Take Morgan Stanley for example. They have a history of regulatory fines and fraudulent activity. They are walking away from mortgages totaling $8 billion on 5 commercial properties they purchased in 2007.
In the meantime, there is mounting evidence that the banks don’t even want the houses and are abandoning them. In Buffalo, according to New York state officials, the problem has reached epidemic proportions. The city sued 37 banks, claiming they were responsible for the deterioration of at least 57 abandoned homes.
It’s All about Credit Default Swaps
While it seems unusual that banks would just walk away from real estate that must still retain some value, the reason is that compared to the pay outs on the credit default swaps, there isn’t any real money to be made.
Until everyone understands that the credit default swaps were the ultimate incentive for securitizing debt, this will continue. Originally intended to protect the investor who buys the mortgage from the bank, because they are unregulated, anyone could buy them.
It would not surprise me to discover that once the details of this are fully understood, the majority of loans securitized over the last few years will be revealed to have been insured for several times the loan amount by insiders who knew that the default rate of the pool would be substantially higher than what they were rated. A lot of people may have an incentive to force a default.
Imagine the temptation of buying a fire insurance policy on your neighbor’s home for 10 times its value. The only way to make money is to hope it burns down.
The good news is that, because they pledged the same securities to multiple investors, they cannot produce evidence of the true party in interest. As homeowners continue to challenge these foreclosures, the pretender lenders might simply show evidence of a default, collect on the swap, and not even bother with foreclosing.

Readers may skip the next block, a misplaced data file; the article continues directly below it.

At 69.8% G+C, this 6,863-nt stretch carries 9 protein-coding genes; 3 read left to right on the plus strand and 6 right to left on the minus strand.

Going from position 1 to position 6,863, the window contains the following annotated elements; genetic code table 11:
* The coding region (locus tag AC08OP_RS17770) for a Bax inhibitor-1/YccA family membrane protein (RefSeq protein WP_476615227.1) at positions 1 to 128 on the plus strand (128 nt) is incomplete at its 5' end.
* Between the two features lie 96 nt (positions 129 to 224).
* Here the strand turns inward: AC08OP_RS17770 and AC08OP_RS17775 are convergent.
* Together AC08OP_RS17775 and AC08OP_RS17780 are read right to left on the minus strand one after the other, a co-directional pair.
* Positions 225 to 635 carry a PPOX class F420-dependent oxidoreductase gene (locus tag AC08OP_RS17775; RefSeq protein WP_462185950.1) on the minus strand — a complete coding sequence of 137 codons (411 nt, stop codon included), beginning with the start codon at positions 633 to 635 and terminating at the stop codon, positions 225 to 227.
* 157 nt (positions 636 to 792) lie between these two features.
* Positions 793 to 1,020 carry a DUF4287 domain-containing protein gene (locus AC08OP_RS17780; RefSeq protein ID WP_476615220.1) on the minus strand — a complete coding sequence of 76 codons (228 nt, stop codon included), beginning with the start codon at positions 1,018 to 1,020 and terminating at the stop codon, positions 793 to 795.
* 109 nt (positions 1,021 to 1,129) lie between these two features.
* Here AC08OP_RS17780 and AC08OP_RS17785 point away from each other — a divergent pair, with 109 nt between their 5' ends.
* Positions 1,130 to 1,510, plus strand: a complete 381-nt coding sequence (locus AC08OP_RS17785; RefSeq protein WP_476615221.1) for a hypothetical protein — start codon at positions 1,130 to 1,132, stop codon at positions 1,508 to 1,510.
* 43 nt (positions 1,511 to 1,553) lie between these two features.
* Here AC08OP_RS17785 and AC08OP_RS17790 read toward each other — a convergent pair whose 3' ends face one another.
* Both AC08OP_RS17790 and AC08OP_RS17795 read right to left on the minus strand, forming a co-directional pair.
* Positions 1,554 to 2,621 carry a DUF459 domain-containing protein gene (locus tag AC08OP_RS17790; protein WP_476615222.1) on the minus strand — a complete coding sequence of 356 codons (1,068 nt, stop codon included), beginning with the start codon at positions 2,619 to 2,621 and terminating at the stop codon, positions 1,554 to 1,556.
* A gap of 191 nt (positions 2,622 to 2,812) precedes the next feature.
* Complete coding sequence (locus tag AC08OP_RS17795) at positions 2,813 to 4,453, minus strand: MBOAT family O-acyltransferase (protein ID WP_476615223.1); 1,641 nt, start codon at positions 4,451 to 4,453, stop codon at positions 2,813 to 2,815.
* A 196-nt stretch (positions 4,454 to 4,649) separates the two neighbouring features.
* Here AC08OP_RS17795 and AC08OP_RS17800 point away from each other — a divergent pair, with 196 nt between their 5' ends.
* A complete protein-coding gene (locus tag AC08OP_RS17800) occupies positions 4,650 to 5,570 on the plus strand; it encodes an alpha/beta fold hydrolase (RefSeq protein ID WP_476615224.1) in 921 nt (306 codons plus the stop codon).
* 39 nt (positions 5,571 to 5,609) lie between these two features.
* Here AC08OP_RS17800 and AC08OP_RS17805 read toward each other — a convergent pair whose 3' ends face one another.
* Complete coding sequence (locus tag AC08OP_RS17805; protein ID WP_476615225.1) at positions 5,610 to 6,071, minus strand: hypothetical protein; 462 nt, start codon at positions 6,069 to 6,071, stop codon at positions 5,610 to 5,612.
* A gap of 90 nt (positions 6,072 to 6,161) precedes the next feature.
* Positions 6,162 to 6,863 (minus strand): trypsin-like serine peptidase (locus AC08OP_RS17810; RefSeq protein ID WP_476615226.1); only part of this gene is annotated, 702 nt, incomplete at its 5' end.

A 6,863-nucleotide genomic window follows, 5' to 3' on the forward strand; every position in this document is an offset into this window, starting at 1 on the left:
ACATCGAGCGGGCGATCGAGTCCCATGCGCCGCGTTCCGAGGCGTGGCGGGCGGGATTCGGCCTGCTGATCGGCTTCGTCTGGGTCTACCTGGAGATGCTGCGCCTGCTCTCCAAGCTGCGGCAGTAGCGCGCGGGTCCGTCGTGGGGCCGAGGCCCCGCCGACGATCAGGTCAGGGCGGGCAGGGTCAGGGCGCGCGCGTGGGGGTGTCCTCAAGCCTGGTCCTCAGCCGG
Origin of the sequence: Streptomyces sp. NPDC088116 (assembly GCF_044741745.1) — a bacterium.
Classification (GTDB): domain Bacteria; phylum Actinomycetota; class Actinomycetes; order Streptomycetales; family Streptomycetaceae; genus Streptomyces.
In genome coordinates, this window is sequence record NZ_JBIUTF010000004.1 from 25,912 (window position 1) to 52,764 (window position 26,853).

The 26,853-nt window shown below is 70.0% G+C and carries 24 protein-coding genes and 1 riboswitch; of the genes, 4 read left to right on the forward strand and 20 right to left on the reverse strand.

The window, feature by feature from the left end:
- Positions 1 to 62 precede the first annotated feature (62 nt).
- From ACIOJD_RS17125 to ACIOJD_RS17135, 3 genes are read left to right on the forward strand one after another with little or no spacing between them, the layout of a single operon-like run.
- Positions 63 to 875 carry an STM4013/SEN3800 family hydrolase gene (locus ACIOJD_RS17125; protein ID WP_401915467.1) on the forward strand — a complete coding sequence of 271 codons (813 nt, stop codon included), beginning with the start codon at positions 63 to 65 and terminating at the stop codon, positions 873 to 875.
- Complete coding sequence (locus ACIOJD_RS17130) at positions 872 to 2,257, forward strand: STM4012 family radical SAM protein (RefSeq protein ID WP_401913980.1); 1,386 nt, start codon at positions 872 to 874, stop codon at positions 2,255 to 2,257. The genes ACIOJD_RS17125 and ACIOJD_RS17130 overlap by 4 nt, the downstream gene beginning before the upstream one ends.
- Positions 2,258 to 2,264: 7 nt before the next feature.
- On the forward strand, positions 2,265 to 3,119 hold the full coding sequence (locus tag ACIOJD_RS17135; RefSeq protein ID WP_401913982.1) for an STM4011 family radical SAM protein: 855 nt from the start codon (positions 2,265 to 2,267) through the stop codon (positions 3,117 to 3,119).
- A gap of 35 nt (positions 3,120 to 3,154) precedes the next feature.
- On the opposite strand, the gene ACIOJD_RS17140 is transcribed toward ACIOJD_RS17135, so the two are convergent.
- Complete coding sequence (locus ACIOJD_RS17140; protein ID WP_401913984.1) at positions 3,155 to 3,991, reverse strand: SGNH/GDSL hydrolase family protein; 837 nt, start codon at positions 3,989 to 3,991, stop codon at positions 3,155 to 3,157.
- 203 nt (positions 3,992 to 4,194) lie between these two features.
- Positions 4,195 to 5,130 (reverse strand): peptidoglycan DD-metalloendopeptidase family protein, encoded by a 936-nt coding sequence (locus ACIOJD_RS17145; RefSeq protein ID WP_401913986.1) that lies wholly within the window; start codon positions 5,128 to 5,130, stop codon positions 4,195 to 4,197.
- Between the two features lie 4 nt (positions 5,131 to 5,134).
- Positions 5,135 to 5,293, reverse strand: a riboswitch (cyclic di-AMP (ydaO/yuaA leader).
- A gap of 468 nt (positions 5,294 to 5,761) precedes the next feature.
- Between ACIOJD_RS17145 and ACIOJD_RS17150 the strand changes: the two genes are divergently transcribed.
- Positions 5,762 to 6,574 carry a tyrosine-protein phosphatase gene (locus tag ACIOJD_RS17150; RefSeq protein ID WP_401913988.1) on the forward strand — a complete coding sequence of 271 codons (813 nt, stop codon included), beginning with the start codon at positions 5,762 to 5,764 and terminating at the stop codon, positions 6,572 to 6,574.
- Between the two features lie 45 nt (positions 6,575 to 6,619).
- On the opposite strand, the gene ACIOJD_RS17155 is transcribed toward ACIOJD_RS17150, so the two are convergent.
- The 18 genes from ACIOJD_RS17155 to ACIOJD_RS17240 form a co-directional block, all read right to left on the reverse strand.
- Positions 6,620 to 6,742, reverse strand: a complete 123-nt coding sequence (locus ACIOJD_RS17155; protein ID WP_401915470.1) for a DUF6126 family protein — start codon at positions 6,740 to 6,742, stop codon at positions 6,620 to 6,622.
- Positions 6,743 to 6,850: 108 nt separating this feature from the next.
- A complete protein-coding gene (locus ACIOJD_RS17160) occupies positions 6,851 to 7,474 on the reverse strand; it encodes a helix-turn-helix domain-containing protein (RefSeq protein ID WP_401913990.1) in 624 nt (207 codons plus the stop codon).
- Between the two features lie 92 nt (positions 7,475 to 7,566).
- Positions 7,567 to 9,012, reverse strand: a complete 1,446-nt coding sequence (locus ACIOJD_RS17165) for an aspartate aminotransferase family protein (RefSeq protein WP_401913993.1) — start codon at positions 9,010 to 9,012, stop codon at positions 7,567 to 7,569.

For those who do fight foreclosure, it may turn out to be the only way to get restitution and regain any lost prosperity.
George W. Mantor is known as “The Real Estate Professor” for his consumer education efforts including a long-running radio program, monthly workshop series, public appearances, and frequent articles.
During a career dating back to 1978, he has amassed experience in new home and resale residential real estate, resort marketing and commercial and investment property.
Prior to starting his own real estate and mortgage brokerage in 1992, he had been Director of Training and Customer Service for Great Western Real Estate. In addition, he has served on virtually every real estate committee, including a term as a Director of the California Association of REALTORS.
George is a nationally respected authority on all areas of real estate and is frequently quoted in a wide range of publications. He is an oft invited guest of Fox Business Network and for many years, he was the host of “Keepin’ It Real…Real talk about the real thing, real estate” on KCEO radio.
The Real Estate Professional includes him in “a directory of the Nation’s outstanding authors, columnists, and speakers. His articles have also recently appeared in Real Estate Finance, The Real Estate Professional, National Real Estate Investor, Broker Agent News, and Realty Times. His blog is http://www.realtown.com/gwmantor/blog.